In the actual motor control process, it is generally difficult to achieve real-time precise implementation of the desired motor torque listed in Equation (13), and the torque tracking error may reduce the control performance or even cause the controller instability. Moreover, the additive disturbance will affect the design value of convergence factor

Replacing

Note that the first derivative of the Lyapunov function should be negative definite to ensure the system stability; the torque disturbance should satisfy the following inequality constraints.

The above equation means that the factor of convergence

The actual vehicle velocity is normally obtained from the transmission output shaft speed sensor or estimated based on the wheel speed sensor. However, the above methods will cause velocity error, which leads to slip ratio error

For the controller, the actual slip ratio is expressed as

From the above equation,

Sensor noise has a significant influence on the stability of a closed-loop system, and the signal fluctuation will degrade measurement accuracy and affect state parameter calculation; e.g., the fluctuation of wheel velocity signals will influence the slip ratio calculation according to Equation (5). High-frequency filters^{[7]} are adopted to estimate the actual value, decrease measurement noise, and guarantee the system stability.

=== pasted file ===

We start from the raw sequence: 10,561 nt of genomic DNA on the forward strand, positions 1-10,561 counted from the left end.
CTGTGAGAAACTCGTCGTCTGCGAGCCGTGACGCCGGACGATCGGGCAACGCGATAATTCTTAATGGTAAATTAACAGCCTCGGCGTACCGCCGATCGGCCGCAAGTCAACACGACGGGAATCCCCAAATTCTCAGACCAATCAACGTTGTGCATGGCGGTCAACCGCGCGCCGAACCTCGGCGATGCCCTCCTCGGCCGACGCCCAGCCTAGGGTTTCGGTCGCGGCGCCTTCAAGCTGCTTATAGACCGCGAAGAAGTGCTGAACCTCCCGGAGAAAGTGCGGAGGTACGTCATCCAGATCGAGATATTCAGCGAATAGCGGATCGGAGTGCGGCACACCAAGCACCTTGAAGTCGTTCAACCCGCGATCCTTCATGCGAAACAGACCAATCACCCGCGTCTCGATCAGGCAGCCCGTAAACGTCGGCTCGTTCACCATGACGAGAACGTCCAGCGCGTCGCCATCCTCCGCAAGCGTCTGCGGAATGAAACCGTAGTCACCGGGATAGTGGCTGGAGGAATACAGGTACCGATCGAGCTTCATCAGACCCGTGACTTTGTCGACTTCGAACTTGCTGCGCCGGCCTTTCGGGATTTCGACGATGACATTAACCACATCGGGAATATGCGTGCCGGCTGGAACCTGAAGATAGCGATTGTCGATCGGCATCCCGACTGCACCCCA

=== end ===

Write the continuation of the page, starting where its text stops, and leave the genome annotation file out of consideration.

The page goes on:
With two front in-wheel motors, the regenerative and frictional blending brake is related, and the optimal objective is to improve energy recovery efficiency and braking stability. To this end, the distribution of the regenerative and frictional braking torques should be first discussed. As shown in ^{[7]}, and then the requested braking force ^{[28]}, and the novel electro-hydraulic actuator generates braking force fast and has a fast and good pressure-tracking performance.

Braking torque control schematic.

To improve tire-road friction coefficient (TRFC) utilization efficiency and directional stability during braking situations, both the front and rear wheels should be locked simultaneously, and the desired braking forces of the front and rear axles are expressed as follows

where

With manipulations of Equation (23), we have

As shown in

(A) When

where

(B) When

where

(C) When

where